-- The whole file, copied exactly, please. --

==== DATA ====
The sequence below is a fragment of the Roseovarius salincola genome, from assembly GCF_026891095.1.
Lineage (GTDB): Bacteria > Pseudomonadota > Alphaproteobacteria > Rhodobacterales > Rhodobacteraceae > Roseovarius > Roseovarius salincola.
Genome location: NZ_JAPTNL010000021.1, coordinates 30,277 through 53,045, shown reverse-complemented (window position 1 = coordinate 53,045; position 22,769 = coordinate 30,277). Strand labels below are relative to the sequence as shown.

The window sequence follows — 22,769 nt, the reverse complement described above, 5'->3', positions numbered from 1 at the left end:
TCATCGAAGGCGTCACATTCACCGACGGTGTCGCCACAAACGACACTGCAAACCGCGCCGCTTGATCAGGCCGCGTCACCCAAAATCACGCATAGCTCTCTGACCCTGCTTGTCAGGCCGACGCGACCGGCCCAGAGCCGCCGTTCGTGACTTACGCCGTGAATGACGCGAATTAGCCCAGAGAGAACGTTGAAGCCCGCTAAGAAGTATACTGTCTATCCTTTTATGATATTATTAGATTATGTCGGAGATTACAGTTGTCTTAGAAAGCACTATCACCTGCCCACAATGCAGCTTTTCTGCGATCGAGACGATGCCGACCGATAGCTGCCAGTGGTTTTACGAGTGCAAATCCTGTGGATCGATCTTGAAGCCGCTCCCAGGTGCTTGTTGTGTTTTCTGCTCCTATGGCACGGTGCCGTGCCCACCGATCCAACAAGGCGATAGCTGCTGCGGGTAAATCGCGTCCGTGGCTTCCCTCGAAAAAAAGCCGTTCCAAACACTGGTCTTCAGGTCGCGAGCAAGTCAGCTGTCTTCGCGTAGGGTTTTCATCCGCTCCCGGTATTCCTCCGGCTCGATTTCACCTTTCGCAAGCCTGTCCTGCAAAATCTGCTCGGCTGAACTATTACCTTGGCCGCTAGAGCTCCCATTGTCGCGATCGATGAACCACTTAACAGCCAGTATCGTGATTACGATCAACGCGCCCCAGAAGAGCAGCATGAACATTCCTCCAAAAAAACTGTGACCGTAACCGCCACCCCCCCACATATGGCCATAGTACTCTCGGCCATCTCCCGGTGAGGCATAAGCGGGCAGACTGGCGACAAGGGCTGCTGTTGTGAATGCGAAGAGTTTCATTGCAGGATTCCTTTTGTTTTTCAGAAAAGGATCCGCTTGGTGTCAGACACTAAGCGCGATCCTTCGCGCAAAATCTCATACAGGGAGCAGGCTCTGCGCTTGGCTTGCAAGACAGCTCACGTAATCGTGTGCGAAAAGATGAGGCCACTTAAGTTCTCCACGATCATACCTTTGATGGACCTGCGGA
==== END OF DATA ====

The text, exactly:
The sequence below is a fragment of the Roseovarius salincola genome, from assembly GCF_026891095.1.
Lineage (GTDB): Bacteria > Pseudomonadota > Alphaproteobacteria > Rhodobacterales > Rhodobacteraceae > Roseovarius > Roseovarius salincola.
Genome location: NZ_JAPTNL010000021.1, coordinates 30,277 through 53,045, shown reverse-complemented (window position 1 = coordinate 53,045; position 22,769 = coordinate 30,277). Strand labels below are relative to the sequence as shown.

The window sequence follows — 22,769 nt, the reverse complement described above, 5'->3', positions numbered from 1 at the left end:
TCATCGAAGGCGTCACATTCACCGACGGTGTCGCCACAAACGACACTGCAAACCGCGCCGCTTGATCAGGCCGCGTCACCCAAAATCACGCATAGCTCTCTGACCCTGCTTGTCAGGCCGACGCGACCGGCCCAGAGCCGCCGTTCGTGACTTACGCCGTGAATGACGCGAATTAGCCCAGAGAGAACGTTGAAGCCCGCTAAGAAGTATACTGTCTATCCTTTTATGATATTATTAGATTATGTCGGAGATTACAGTTGTCTTAGAAAGCACTATCACCTGCCCACAATGCAGCTTTTCTGCGATCGAGACGATGCCGACCGATAGCTGCCAGTGGTTTTACGAGTGCAAATCCTGTGGATCGATCTTGAAGCCGCTCCCAGGTGCTTGTTGTGTTTTCTGCTCCTATGGCACGGTGCCGTGCCCACCGATCCAACAAGGCGATAGCTGCTGCGGGTAAATCGCGTCCGTGGCTTCCCTCGAAAAAAAGCCGTTCCAAACACTGGTCTTCAGGTCGCGAGCAAGTCAGCTGTCTTCGCGTAGGGTTTTCATCCGCTCCCGGTATTCCTCCGGCTCGATTTCACCTTTCGCAAGCCTGTCCTGCAAAATCTGCTCGGCTGAACTATTACCTTGGCCGCTAGAGCTCCCATTGTCGCGATCGATGAACCACTTAACAGCCAGTATCGTGATTACGATCAACGCGCCCCAGAAGAGCAGCATGAACATTCCTCCAAAAAAACTGTGACCGTAACCGCCACCCCCCCACATATGGCCATAGTACTCTCGGCCATCTCCCGGTGAGGCATAAGCGGGCAGACTGGCGACAAGGGCTGCTGTTGTGAATGCGAAGAGTTTCATTGCAGGATTCCTTTTGTTTTTCAGAAAAGGATCCGCTTGGTGTCAGACACTAAGCGCGATCCTTCGCGCAAAATCTCATACAGGGAGCAGGCTCTGCGCTTGGCTTGCAAGACAGCTCACGTAATCGTGTGCGAAAAGATGAGGCCACTTAAGTTCTCCACGATCATACCTTTGATGGACCTGCGGA